Google Fiber (NASDAQ: GOOG) is slowly making progress toward setting up service in Portland, Oregon, with the latest development being city approval for the company's first "fiber hut."
According to The Oregonian, the 500-square-foot hut will be placed in Southwest Portland and will be the first of several eventually serving the area.
A fiber hut is a location where fiber terminates at the optical line terminal (OLT). According to Google, a hut typically serves no more than 12,000 premises and usually contains one or more Local Convergence Point/Fiber Distribution Nodes (LCP/FDN).
Google has yet to announce Portland and an official market for Google Fiber but the company started hiring local employees and has been holding talks with neighborhood associations to map out fiber routes, The Oregonian reports.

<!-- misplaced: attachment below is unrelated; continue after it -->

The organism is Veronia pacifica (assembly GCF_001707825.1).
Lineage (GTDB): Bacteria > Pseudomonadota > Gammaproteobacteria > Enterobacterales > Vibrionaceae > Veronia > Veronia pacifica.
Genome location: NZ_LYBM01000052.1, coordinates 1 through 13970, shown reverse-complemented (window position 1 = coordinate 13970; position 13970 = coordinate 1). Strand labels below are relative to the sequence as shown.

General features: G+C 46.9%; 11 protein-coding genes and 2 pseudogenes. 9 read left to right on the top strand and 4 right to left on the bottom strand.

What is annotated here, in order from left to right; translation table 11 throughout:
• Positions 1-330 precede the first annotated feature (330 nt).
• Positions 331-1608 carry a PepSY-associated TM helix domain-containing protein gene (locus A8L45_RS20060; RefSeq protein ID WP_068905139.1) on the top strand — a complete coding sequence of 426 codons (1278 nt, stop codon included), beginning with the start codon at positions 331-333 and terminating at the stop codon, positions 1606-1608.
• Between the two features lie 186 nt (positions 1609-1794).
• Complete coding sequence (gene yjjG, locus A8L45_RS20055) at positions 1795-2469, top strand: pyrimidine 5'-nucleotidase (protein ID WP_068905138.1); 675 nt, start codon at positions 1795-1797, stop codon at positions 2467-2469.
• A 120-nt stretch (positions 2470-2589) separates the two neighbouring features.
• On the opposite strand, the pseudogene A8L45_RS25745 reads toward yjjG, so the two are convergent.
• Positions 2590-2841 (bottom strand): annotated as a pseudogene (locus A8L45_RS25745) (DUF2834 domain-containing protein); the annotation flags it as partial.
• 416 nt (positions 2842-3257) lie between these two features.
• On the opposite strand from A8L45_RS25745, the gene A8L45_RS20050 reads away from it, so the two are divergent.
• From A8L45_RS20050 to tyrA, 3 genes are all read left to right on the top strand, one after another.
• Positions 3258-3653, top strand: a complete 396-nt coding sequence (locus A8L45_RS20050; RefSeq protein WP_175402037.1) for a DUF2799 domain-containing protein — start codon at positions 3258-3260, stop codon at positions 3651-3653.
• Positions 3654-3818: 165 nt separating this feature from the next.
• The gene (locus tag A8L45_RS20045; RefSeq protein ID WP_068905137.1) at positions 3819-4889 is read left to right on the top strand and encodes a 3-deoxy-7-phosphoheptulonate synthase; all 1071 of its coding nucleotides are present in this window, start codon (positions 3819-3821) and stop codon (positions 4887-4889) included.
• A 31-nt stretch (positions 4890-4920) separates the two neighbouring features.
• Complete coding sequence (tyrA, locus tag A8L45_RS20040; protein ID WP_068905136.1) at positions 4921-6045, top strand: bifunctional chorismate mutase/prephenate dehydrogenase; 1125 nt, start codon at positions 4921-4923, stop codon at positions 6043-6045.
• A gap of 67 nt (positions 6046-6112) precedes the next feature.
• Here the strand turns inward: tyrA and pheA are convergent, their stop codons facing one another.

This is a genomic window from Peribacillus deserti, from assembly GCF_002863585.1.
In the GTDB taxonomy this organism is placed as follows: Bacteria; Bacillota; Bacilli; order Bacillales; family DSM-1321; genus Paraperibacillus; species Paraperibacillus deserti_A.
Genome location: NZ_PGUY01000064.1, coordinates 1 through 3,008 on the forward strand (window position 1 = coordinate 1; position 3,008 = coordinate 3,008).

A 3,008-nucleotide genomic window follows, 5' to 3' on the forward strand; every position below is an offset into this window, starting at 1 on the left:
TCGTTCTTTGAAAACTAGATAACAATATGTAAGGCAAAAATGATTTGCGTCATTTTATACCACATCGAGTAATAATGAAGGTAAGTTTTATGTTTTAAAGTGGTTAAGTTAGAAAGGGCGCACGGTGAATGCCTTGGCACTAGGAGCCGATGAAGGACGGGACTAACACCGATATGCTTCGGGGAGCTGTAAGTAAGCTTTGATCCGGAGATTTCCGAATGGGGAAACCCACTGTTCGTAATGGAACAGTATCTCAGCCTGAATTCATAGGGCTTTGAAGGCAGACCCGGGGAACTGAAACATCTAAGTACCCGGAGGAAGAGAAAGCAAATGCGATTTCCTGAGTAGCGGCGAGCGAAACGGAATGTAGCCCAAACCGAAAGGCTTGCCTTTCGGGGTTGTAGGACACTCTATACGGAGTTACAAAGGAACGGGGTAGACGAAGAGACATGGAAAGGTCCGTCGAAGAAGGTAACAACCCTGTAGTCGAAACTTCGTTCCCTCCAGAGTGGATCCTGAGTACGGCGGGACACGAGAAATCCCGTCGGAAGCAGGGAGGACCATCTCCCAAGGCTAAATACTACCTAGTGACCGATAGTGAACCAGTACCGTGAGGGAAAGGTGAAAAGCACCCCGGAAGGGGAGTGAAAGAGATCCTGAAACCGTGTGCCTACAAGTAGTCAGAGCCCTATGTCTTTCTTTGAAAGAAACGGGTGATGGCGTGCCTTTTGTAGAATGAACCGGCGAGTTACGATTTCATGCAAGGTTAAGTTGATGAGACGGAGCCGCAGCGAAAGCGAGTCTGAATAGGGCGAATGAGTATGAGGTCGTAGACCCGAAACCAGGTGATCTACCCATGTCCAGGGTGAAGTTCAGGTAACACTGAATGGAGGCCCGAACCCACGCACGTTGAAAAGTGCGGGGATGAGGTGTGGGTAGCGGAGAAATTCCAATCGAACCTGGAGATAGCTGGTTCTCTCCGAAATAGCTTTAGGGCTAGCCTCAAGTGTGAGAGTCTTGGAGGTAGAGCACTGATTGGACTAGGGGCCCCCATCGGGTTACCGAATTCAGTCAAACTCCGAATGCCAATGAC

The city's approval comes after Google last year gained exemption from an Oregon state property tax law, which had previously held up Google Fiber's efforts to get service up and running in Portland.
In April of this year, Google signed an agreement to build fiber huts in Portland for use in delivering its 1 Gbps service. At that time, neighborhood association members told The Oregonian that Google had mentioned summer 2016 as a potential starting timeframe for construction.
In addition to seeking construction permits, Google has also reportedly been working on gaining access to utility poles in Portland, having already signed a deal with Portland General Electric and Pacific Power and closing in on another pole access deal with CenturyLink (NYSE: CTL).
A lengthy planning and discussion process before official announcement is not uncommon for Google Fiber market launches. Last month, Google was said to be in the final stages of approval for fiber broadband service in San Jose, California, after more than two years of talks.
- read this Oregonian article (via Government Technology)
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